Causes American Revolution
French and Indian War
The Seven Years’ War, a global conflict known in America as the French and Indian War, ends with the signing of the Treaty of Paris by France, Great Britain, and Spain.
In the early 1750s, France’s expansion into the Ohio River valley repeatedly brought the country into armed conflict with the British colonies. In 1756, the British formally declared war against France.
In the first year of the war, the British suffered a series of defeats at the hands of the French and their broad network of Native American alliances. However, in 1757, British Prime Minister William Pitt (the older) recognized the potential of imperial expansion that would come out of victory against the French and borrowed heavily to fund an expanded war effort. Pitt financed Prussia’s struggle against France and her allies in Europe and reimbursed the colonies for the raising of armies in North America. By 1760, the French had been expelled from Canada, and by 1763 all of France’s allies in Europe had either made a separate peace with Prussia or had been defeated. In addition, Spanish attempts to aid France in the Americas had failed, and France also suffered defeats against British forces in India.
The Seven Years’ War ended with the signing of the treaties of Hubertusburg and Paris in February 1763. In the Treaty of Paris, France lost all claims to Canada and gave Louisiana to Spain, while Britain received Spanish Florida, Upper Canada, and various French holdings overseas. The treaty ensured the colonial and maritime supremacy of Britain and strengthened the 13 American colonies by removing their European rivals to the north and the south. Fifteen years later, French bitterness over the loss of most of their colonial empire contributed to their intervention in the American Revolution on the side of the Patriots.
Proclamation of 1763
Wary of the cost of defending the colonies, George III prohibited all settlement west of the Appalachian mountains without guarantees of security from local Native American nations. The intervention in colonial affairs offended the thirteen colonies' claim to the exclusive right to govern lands to their west.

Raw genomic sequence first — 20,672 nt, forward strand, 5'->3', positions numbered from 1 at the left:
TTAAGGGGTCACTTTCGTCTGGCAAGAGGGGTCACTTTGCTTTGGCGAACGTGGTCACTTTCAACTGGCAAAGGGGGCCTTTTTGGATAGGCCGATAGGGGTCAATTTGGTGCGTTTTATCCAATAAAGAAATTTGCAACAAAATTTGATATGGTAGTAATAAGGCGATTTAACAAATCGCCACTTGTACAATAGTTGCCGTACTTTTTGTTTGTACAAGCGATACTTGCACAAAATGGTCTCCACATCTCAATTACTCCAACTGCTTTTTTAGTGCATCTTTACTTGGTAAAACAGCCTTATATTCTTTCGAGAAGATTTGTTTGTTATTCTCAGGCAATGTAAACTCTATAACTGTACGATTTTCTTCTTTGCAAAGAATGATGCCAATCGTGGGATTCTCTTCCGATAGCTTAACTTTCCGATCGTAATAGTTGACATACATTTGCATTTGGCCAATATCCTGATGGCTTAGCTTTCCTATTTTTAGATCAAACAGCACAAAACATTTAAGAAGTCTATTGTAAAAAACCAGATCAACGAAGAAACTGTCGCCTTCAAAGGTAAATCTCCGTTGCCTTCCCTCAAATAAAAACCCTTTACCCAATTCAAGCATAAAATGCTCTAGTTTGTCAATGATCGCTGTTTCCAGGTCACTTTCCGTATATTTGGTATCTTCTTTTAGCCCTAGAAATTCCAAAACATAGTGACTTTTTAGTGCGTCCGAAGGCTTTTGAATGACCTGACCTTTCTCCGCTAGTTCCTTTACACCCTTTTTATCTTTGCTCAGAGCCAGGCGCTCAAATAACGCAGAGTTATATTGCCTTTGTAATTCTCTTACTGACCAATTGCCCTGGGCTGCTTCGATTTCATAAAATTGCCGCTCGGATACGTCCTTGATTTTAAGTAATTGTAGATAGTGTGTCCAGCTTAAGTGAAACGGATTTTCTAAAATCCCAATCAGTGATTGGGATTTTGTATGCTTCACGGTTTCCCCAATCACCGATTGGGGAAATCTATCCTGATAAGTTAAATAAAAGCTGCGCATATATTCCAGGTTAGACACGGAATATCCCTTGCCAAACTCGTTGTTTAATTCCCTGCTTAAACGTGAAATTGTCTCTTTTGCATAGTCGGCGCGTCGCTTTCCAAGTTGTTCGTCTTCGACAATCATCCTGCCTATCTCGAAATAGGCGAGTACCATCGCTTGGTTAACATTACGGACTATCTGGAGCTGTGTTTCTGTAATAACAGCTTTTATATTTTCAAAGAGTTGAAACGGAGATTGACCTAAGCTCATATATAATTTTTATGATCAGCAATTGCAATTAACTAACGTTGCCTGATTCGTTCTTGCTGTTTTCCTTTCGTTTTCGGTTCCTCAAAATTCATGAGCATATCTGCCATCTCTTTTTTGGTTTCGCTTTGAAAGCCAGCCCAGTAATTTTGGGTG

Stamp Act 1765
Seeking to defray some of the costs of garrisoning the colonies, Parliament required all legal documents, newspapers and pamphlets required to use watermarked, or 'stamped' paper on which a levy was placed.
Quartering Act 1765
The Quartering Act of 1765 required the colonies to house British soldiers in barracks provided by the colonies. If the barracks were too small to house all the soldiers, then localities were to accommodate the soldiers in local inns, livery stables, ale houses, victualling houses, and the houses of sellers of wine. Should there still be soldiers without accommodation after all such publick houses were filled, the colonies were then required to take, hire and make fit for the reception of his Majesty’s forces, such and so many uninhabited houses, outhouses, barns, or other buildings as shall be necessary.
Townshend Revenue Act (Townshend Duties) 1767
A series of measures introduced into the English Parliament by Chancellor of the Exchequer Charles Townshend in 1767, the Townshend Acts imposed duties on glass, lead, paints, paper and tea imported into the colonies. Townshend hoped the acts would defray imperial expenses in the colonies, but many Americans viewed the taxation as an abuse of power, resulting in the passage of agreements to limit imports from Britain. In 1770, Parliament repealed all the Townshend duties except the tax on tea, leading to a temporary truce between the two sides in the years before the American Revolution.
Boston Massacre 1770
Angered by the presence of troops and Britain's colonial policy, a crowd of workers and sailors began harassing a group of soldiers guarding the customs house; a soldier was knocked down by a snowball and discharged his musket, sparking a volley into the crowd which kills five civilians.
Tea Act 1773
In an effort to support the ailing East India Company, Parliament exempted its tea from import duties and allowed the Company to sell its tea directly to the colonies. Americans resented what they saw as an indirect tax helping a British company monopolize the tea market.
Boston Tea Party 1773
Angered by the Tea Acts, American patriots disguised as Mohawk Indians dump 9,000 lbs of East India Company tea into the Boston harbor.
Intolerable Acts 1774
Four measures which stripped Massachusetts of self-government and judicial independence following the Boston Tea Party. The colonies responded with a general boycott of British goods.
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